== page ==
Tuesday, October 13, 2009

Aladdin conference bolsters coexistence myth

The Aladdin conference held earlier this year spawned an alarming development. Jewish organisations were complicit in reinforcing the 'Golden Age' myth of harmonious coexistence between Jews, Christians and Muslims in order to get the Arab and Muslim world to condemn Holocaust denial. Just as worrying, Jewish speakers joined Arabs and Muslims in whitewashing the Arab/Muslim link with Nazism, portraying the Holocaust as a purely European phenomenon. The conference concealed the Sephardi/Mizrahi 'forgotten exodus' from Arab countries. In other words, Ashkenazi and Sephardi narratives of suffering were made to compete: the Ashkenazi 'won'. The Arab/Muslim world condemned Holocaust denial, but at the expense of historical truth, and with dubious dividends to Jews and Israel. Read Veronique Chemla's impassioned analysis in Front Page magazine.

"A recent example of the vitality of that myth was offered by the launch conference of the Aladdin Project at UNESCO (United Nations Educational Scientific and Cultural Organization) Headquarters on March 27, 2009[11].

"About 800 diplomats, including Israeli ambassadors, ministers, presidents of Jewish associations, rabbis, bishop, imams, media, especially from the Muslim world, and artists attended that prestigious conference.

"In compliance with the myth, Jewish, Christian and Muslim orators concealed Islamic Anti-Semitism[12], dhimmitude and the Jewish “Forgotten Exodus”[13] from the Muslim world. They whitewashed the Islamic world from any participation in the Holocaust or any link with Nazis[14], and praised Muslim Righteous among the Nations as well as King Muhammed V of Morocco and the Bey of Tunisia who had protected “their” Jews. So, Muslims officials easily condemned Holocaust denial and expressed their sympathy for the Jewish victims.

"Let’s hear Abdoulaye Wade, President of the Republic of Senegal and current President of the Organization of the Islamic Conference (OIC), asserting the myth:

There have never been historical contentions among Muslims and Jews. On the contrary, from the Charter of Medina in 622 to Arab-ruled medieval Spain and the Ottoman Empire, history teaches us that in different periods Jews and Muslims have been able to live together in peace and respect each other. Jews were often protected by Muslim monarchs.

"It was quite bizarre to hear that ode before Muslim Judenrein countries’ officials.

"Orators committed shocking confusions, West-bashing and Israel-bashing stances, which are parts of the myth.

"For instance, controversial and anti-Israeli Egyptian Minister of Culture Farouk Hosny[15] said on President Hosni Mubarak's behalf that the Holocaust was a “transgression against Islam and Muslims (. . . ) because their Semitic brothers were killed in such a great number”. By qualifying Jews and Muslims as “Semites”, that speech denies both what “anti-Semitism” means - Jew-hating - and the existence of a Jewish people. In 2001, Farouk Hosni had invited convicted French Holocaust denier Roger Garaudy to speak in Cairo. On May 21, 2009, philosopher Bernard-Henri Lévy, director Claude Lanzmann and Nobel Peace Prize Laureate Elie Wiesel expressed outrage at Hosny’s candidacy for UNESCO Director General[16]. On September 9, 2009, Serge Klarsfeld, the famous Nazi hunter, backed Hosni “because of his public position on the Holocaust[17]. He also said that Hosny had expressed repentance for his speech about burning Israeli books and that he took recent measures in favour of the Jewish culture in Egypt, such as restoring synagogues and communication of the Egyptian Jewish community’s archives. Paris vaut bien une messe (“Paris is well worth a mass”), as King Henry IV is said to have declared…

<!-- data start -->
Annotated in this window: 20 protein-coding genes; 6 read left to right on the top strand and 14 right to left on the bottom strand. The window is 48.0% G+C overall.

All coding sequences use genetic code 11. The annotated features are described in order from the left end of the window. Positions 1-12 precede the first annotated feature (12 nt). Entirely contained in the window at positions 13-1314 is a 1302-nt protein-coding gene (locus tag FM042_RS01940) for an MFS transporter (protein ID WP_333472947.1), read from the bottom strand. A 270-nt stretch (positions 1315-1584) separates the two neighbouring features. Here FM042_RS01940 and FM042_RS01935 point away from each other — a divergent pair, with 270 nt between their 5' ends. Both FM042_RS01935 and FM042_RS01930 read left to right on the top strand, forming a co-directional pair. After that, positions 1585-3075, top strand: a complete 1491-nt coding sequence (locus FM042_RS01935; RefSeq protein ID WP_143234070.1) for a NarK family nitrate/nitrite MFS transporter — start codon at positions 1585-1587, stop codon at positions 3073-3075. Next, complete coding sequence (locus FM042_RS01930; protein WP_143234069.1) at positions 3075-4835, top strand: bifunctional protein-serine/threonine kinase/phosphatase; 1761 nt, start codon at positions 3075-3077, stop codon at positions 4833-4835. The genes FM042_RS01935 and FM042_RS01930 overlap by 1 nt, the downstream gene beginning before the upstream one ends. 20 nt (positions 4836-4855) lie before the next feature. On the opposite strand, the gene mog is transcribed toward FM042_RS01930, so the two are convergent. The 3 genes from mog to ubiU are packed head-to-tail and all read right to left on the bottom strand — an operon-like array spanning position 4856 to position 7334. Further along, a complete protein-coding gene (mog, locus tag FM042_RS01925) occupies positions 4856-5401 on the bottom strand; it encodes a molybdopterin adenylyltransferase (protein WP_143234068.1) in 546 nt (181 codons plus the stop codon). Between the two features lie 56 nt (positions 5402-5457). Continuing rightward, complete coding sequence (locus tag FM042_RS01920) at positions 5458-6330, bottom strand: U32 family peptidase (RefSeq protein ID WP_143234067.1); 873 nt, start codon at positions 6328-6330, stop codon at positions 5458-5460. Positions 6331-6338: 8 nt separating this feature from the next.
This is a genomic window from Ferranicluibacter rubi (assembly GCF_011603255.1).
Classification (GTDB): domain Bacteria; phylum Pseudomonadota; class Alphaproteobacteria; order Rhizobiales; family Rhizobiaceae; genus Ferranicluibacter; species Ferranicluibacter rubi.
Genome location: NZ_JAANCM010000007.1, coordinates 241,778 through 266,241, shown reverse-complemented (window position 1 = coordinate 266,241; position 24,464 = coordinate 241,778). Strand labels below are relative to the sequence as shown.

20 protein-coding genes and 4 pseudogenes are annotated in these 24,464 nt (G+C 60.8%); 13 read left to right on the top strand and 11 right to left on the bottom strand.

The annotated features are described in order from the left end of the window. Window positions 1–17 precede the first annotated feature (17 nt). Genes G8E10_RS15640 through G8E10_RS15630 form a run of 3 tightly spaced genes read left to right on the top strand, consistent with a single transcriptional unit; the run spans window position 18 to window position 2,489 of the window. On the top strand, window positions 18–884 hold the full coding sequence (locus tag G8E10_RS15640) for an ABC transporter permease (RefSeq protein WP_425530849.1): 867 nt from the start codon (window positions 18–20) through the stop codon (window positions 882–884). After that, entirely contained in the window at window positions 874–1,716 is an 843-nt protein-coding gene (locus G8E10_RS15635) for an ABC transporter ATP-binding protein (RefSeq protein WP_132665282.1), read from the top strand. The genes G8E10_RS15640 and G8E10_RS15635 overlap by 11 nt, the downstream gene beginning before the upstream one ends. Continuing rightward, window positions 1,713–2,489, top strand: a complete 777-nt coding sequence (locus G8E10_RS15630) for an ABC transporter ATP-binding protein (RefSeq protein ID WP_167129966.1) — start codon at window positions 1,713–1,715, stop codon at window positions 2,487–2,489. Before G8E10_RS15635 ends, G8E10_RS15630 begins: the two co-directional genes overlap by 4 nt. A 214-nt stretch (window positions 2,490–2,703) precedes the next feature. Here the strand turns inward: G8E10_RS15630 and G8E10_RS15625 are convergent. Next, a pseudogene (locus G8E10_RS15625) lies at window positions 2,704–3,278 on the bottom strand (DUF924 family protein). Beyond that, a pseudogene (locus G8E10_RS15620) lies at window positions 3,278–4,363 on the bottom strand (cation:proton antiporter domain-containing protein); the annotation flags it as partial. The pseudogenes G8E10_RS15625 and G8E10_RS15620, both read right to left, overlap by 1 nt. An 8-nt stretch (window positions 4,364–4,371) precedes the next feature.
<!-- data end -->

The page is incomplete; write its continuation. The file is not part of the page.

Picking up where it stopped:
"Another example. Controversial Grand Mufti of Bosnia Mustafa Cerić reading a speech on behalf of the President of Bosnia, and André Azoulay[18], member of the Aladdin Project Experts Committee and advisor of the King of Morocco, exhorted to fight both anti-Semitism and Islamophobia. Islamophobia is a term used against the West in order to prevent any critical discussion of Islam[19].

"The West was stigmatized too through slavery and imperialism. President Wade vilified [Transatlantic] “slavery which lasted for five centuries”; that historical period of time corresponds to the European trade slaveries and avoids evoking the lasting Transafrican and transoceanic trade slaveries led by Muslims. That discourse has victimized Africans in a claiming position demanding repentance towards Europe. Muslim orators denounced French or British empires, but presented the “Arab empire” as a quite natural fact. The reason is that the European empires were not led by Muslims and did not intend the expansion of Islam.

"President Wade also advocated cultural relativism which actually seeks to destroy universal human rights considered as Western concepts:

Beyond worldwide admitted norms, nothing is more relative than a value of culture and civilization. The truth of an era is not necessarily the one of another. What is the norm of a society may be a counter value in another one. The dialogue of cultures and civilizations can only blossom and prosper in the nuance and the relativism”.